The sun blocker I bought for the trip is working wonders. I put it on this morning at Penzance hostel as I set off. Immediately it clouded over, and rained heavily all day.
I swished through ten miles of puddles to get to Land’s End for the ceremonial start of my trip. The visitor centre at the end of the peninsula is cheesy, in a Kwik Save Budget Cheddar sense. I had a quick shufti at the museum of End to Enders, but mostly I just wanted to get my souvenir snap (pic) and get going into the downpour.
It was an exciting feeling, setting off to cycle the length of Britain. A major undertaking, but all I’d done to set it up was, er, take three weeks off work and get the train here. I certainly hadn’t done any training or fitness work.
Or research. Or route planning.
I had a Collins Road Atlas though, and I thought I’d tear out pages as I go, to save weight.
At St Just I stopped for breakfast at Warren’s, a bakery recommended by my guidebook. I bought a Saffron Tea Treat for 90p. This proved to be a squidgy bun the size of a pillow, crammed with raisins rather than saffron. It was a genuine local speciality, though, as the middle-aged lady in the shop confirmed, with tales of it as a childhood sports day treat.
I scoffed it at the roadside in the rain. The only sport possible today would be kayaking. Along the A3071.
By St Ives I was soaked through. I stopped for a coffee at a 1970s throwback pub in the harbour and borrowed a towel, but only ended up making the towel as wet as me. With the rain getting even harder I developed a new interest in modern art, and spent two hours in the Tate, because it wasn’t raining in there. I stroked my chin and nodded sagely at the Bridget Rileys and listened thoughtfully to melancholic music by Gavin Bryars.
I also took a tour. At one point I commented approvingly on a piece of white minimalist metal sculpture, only to be informed by the guide that it was a radiator. He waited for everyone to titter before turning it back and explaining that it was ALSO meant to be a work of art, so I was right all along.
After St Ives it was a long wet afternoon of hacking up the north coast through zero-vis mist and fog. At St Agnes I thought I might have a chance of getting local fish for tea, but the man told me it all came from Iceland. I still don’t know if he meant the shop or the country.
I dripped my way into Perranporth (pic), and looked forward to drying out at the hostel. But first I wanted to eat, and eat local, according to the self-imposed demands of my trip. I tried another fish shop, but they said it all came from London. They could only guess at the provenance; the smart money was on a sea of some kind.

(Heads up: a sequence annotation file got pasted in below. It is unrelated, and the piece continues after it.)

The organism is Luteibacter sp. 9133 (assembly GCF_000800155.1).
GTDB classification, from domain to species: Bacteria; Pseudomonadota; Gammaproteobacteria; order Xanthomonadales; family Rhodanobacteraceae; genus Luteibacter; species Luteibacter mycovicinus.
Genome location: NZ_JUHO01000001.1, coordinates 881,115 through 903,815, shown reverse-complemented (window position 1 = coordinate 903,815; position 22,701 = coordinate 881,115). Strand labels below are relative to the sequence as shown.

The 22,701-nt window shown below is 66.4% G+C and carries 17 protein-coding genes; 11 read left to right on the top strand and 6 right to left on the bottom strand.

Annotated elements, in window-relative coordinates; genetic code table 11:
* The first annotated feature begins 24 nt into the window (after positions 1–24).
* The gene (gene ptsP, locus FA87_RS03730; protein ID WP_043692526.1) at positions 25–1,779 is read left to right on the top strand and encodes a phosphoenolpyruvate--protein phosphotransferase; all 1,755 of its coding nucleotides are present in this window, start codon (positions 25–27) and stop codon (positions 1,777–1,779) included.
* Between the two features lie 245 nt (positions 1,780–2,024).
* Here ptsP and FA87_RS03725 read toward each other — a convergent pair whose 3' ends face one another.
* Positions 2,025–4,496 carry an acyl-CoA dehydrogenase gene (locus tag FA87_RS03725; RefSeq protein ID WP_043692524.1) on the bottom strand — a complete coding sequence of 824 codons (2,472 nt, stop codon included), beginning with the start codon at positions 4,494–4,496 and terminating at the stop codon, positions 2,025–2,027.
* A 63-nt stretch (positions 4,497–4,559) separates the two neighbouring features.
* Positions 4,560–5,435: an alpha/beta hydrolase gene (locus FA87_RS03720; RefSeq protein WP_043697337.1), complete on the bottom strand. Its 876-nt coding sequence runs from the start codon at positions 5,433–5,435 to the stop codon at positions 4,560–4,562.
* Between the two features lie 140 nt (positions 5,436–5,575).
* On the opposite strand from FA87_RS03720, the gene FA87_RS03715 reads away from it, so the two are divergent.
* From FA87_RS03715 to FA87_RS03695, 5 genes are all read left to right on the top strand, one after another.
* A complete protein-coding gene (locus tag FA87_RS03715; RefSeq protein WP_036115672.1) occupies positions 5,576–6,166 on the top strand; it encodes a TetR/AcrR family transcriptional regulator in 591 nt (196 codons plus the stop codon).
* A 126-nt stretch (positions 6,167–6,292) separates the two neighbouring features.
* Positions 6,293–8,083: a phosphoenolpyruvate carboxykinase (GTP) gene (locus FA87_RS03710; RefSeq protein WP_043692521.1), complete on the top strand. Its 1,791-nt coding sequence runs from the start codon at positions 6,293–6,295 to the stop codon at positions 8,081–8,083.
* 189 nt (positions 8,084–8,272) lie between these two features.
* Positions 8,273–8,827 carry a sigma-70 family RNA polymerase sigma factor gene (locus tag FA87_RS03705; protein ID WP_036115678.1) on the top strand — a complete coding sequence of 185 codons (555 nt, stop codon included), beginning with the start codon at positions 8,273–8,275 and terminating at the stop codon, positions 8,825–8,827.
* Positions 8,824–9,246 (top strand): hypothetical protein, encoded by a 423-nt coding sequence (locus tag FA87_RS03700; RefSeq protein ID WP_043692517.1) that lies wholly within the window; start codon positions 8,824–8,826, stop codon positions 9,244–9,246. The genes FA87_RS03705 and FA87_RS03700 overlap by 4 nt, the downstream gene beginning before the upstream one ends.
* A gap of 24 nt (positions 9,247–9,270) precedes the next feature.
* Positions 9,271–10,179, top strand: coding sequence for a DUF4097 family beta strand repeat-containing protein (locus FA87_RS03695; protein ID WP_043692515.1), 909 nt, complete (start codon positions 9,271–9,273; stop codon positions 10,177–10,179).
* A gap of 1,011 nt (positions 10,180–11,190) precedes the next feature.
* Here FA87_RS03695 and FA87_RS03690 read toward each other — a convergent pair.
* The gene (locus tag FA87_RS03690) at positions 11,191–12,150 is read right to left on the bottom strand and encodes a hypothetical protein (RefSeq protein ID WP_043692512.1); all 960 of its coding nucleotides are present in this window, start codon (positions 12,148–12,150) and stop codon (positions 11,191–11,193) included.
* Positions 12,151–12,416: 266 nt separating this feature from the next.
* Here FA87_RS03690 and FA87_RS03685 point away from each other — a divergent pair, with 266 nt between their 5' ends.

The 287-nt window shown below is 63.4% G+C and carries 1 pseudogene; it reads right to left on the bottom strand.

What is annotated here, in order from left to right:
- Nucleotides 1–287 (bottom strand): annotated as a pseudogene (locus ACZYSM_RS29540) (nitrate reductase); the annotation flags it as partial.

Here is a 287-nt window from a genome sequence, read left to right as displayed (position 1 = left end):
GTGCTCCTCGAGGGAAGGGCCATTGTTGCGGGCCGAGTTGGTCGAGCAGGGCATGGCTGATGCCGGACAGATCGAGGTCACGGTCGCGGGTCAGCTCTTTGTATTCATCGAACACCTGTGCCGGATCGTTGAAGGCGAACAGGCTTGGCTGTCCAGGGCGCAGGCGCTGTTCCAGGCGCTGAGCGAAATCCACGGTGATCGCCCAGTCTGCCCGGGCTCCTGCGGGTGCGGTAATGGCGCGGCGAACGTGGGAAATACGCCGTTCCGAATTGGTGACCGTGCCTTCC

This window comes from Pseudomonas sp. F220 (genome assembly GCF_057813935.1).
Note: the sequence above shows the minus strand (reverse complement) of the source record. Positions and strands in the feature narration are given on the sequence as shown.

But I succeeded eventually. In a convenience store I found some St Ives ham, and a Cornish pasty from Bodmin. I got myself some chips – well, at the very least, they’d been fried locally. In a Spar I sourced some strawberries from Helston, clotted cream from Redruth, bread from Plymouth, and ‘Cornish mushrooms’, which sounded like a euphemism for something, but at least that was breakfast sorted for tomorrow. Ham rating: Kenneth Williams.
At the hostel, I was downhearted to find the central heating had been turned off for the ‘summer’. There was no drying room, the dorms were freezing cold, and I was wet through. I took refuge in a pub on the harbour, the Seiner’s Arms. A seine is a fishing net, I learned from the historical notes displayed on the wall, along with several fishing terms new to me: huer (lookout man), cowl rooz (cast nets) and jowsters (fish hawkers). Must be interesting to play Scrabble with a Cornish sailor.
The pub itself was a Beefeater-steakhouse-style joint with piped music and nautical decor, all ship’s wheels and copper kettles, built on the site of an old pilchard curing cellar. Right now I was hoping for a cure of my own, for hypothermia. I self-medicated with a pint of Trelawney’s Pride, sweet and a bit watery, but with some lightly oaky body thanks to its wooden cask. Net rating: Fowler shoots, he scores!
Miles today: 57
Miles since Land’s End: 47